Ladakh – the land of high passes
I just got back from the beautiful region of Ladakh in northern India, where I was leading a trek to Tso Moriri and Lungser Kangri, a 6,666m peak, which unfortunately we did not get to the top of due to bad weather. However, despite the disappointment of not standing on the summit, the trek and the area were beautiful as well as the people we met.
We started off in Ladakh’s largest city of Leh, which lies at an altitude of 3,500m and even though we were in India there is hardly any evidence that this state lies in the Hindu republic. The people here look Tibetan, most of them are Buddhist and they speak their own language, which is Ladakhi. The landscape was also more Tibetan than Indian – brown and barren but absolutely stunning.
It was a three-week trek and it was the most remote hike I had ever done as we did not see one other trekking group during the whole time. I had a great local crew, which was not really local as most of them were Nepali Sherpas, who spend the summer in Ladakh to work. “There is no trekking or climbing in Nepal in July and August and it is a good time for us to come here,” said Dorjee Sherpa, who I had worked with on Mera Peak many years ago. Our Sirdar (head Sherpa) Nima was from Darjeeling (yes, we all think about tea when we hear that name) in West Bengal in northeast India. “We all speak Nepali there and most of the people are of Nepali descent, like Sherpa Tenzing Norgay, who was the first person to climb Everest with Edmund Hillary in 1953,” Nima explained.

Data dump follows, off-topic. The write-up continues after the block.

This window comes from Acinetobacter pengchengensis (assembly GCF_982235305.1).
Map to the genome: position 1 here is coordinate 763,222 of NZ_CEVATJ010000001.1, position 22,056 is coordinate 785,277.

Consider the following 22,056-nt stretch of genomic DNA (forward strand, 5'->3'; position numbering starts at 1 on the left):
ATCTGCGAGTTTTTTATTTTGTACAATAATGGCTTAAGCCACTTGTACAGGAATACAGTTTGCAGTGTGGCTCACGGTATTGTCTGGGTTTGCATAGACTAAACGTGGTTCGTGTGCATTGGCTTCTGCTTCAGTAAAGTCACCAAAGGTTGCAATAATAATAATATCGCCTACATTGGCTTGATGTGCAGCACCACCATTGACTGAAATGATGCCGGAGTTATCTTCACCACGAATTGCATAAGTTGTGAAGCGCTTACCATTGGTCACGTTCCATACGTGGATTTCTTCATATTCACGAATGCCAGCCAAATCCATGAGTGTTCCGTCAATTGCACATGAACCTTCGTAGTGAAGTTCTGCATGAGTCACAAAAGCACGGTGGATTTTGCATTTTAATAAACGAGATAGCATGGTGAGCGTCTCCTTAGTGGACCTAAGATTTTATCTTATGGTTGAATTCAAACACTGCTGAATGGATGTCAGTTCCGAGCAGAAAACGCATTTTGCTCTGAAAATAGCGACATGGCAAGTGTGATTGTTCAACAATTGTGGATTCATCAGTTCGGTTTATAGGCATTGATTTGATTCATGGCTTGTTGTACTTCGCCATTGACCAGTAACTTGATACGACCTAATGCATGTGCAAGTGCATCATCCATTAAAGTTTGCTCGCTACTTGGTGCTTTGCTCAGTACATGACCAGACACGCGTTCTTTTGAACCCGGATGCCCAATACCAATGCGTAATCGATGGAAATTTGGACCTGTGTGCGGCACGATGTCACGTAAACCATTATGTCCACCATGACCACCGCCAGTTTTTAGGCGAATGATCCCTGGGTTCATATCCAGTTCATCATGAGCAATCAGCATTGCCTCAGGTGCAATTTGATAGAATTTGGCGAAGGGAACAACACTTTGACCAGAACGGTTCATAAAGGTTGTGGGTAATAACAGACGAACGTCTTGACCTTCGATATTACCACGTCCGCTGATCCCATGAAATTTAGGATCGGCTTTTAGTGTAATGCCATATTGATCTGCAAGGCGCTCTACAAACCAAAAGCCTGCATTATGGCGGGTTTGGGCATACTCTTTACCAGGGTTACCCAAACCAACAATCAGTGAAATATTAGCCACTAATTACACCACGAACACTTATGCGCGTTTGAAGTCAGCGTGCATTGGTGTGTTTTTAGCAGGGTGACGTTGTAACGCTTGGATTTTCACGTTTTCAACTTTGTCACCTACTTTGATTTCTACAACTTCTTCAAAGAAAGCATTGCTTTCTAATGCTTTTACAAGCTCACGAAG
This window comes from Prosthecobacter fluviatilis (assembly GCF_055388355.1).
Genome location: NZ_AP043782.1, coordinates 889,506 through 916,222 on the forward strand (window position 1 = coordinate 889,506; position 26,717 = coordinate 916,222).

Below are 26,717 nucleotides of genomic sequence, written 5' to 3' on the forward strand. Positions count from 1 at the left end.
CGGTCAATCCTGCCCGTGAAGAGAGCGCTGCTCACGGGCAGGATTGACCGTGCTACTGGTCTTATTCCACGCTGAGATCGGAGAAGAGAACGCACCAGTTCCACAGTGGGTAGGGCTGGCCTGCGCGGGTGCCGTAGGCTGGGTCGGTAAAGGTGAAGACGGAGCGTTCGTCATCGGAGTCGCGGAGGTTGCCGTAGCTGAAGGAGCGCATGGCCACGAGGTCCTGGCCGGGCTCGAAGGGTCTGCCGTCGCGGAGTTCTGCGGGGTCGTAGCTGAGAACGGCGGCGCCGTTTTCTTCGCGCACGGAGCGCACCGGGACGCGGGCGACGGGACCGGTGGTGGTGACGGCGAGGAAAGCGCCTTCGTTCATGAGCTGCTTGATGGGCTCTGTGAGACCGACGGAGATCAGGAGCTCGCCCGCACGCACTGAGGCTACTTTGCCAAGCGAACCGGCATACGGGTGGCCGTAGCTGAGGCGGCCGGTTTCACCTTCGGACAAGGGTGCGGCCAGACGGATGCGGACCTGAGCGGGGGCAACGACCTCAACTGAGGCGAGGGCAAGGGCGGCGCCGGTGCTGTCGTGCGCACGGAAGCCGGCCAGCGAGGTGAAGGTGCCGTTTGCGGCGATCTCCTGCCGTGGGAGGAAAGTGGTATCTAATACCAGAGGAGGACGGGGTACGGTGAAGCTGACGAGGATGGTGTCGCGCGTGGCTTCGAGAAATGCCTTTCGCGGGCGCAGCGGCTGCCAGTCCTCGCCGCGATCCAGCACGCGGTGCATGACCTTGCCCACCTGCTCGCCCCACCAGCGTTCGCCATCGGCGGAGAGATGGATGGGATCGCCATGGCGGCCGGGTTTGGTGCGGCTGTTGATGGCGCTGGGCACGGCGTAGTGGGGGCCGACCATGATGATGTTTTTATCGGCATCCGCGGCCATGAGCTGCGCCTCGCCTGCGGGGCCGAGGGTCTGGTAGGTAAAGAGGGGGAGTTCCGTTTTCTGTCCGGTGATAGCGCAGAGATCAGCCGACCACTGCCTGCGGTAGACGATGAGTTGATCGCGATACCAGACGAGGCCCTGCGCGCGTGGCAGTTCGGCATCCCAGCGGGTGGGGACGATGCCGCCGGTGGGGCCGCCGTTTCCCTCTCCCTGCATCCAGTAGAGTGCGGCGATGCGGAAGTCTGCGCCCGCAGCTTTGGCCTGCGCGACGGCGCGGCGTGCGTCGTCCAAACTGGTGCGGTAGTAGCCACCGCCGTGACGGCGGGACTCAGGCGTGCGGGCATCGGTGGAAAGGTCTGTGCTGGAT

We had a great crew, a fun group and – apart from our two summit days – fantastic weather. The terrain of the trek was pretty tame and we hardly ever had to navigate steep climbs. “It was quite difficult to get to base camp as there was no path and we had to walk over scree for hours on end,” said Rudi from Germany. But due to its remoteness we were also able to see quite a lot of wildlife like wild Asses, eagles and dozens of marmots eagerly looking for food in the desert. I was actually quite surprised to see so much greenery at altitudes of between 4,000m to 5,000m, which is different from what I know in Nepal.
Now I am back in Kathmandu trying to recover from all the climbing and trekking to get ready for my next mountain experience, which will be on Manaslu writing the newsletter for Himalayan Experience and hopefully climb the 8th highest peak in the world again, but this time without the use of supplementary oxygen. However, the main purpose is to work for Russell and with the climb – let’s see how it goes.
And then of course, there is my work for Miss Hawley, who unfortunately fell and broke her hip about four weeks ago. I went to see her yesterday and she is doing incredibly well. “People say I am strong and I guess I am not ready to go yet,” she told me with a smile. She has actually started working again and I admire her for her commitment and her strength and I hope she will be able to do her amazing work for many more years to come!